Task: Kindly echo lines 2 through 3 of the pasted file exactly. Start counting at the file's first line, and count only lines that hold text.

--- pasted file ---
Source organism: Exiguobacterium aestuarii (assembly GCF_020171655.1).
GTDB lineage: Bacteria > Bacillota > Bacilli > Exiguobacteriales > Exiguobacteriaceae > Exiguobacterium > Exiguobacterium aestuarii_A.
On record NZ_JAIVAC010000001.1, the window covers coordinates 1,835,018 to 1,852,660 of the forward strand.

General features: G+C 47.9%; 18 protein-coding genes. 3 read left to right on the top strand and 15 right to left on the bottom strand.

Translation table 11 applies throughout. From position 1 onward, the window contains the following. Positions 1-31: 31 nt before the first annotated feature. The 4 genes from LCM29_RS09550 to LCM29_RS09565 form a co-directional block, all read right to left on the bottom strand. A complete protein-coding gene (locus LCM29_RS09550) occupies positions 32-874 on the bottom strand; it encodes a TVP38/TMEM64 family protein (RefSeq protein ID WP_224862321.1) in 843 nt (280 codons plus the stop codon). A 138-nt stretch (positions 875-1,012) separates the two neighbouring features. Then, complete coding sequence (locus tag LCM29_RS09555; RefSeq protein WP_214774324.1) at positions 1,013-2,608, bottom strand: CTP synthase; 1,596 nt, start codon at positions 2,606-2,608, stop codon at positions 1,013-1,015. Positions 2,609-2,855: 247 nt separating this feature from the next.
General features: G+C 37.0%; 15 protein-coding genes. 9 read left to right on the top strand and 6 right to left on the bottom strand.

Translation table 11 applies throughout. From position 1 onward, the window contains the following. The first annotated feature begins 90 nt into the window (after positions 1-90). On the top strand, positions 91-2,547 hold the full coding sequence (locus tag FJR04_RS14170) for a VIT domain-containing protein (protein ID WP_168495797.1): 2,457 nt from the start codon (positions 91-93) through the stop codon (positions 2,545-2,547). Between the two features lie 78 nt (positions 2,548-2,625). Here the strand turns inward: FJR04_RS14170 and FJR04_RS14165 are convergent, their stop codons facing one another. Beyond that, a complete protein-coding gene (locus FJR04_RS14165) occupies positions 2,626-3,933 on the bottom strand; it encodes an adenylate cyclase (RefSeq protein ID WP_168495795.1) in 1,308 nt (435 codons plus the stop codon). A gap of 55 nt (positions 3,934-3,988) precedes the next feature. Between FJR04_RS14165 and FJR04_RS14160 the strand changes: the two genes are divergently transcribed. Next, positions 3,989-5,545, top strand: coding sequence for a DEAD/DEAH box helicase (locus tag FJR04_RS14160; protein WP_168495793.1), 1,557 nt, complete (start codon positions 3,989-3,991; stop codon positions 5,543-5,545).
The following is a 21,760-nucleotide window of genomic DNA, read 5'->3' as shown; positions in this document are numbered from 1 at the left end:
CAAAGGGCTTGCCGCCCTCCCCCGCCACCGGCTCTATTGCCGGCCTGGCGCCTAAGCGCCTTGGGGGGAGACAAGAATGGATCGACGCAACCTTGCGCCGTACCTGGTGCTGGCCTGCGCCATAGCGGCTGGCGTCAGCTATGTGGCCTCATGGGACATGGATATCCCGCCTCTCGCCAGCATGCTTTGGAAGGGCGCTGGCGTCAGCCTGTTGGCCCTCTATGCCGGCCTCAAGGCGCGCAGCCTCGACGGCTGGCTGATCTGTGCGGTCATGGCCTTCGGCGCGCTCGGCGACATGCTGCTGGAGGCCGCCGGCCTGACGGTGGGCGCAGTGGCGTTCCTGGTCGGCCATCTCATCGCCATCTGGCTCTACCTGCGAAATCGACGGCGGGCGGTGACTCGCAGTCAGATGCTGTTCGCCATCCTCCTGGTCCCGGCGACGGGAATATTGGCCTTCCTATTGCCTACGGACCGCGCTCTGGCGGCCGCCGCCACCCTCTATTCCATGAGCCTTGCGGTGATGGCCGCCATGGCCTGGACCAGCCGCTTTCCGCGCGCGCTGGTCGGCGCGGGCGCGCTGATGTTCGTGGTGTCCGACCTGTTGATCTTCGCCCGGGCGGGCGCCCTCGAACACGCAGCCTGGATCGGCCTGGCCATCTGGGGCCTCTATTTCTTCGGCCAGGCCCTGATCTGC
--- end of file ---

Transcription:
GTDB lineage: Bacteria > Bacillota > Bacilli > Exiguobacteriales > Exiguobacteriaceae > Exiguobacterium > Exiguobacterium aestuarii_A.
On record NZ_JAIVAC010000001.1, the window covers coordinates 1,835,018 to 1,852,660 of the forward strand.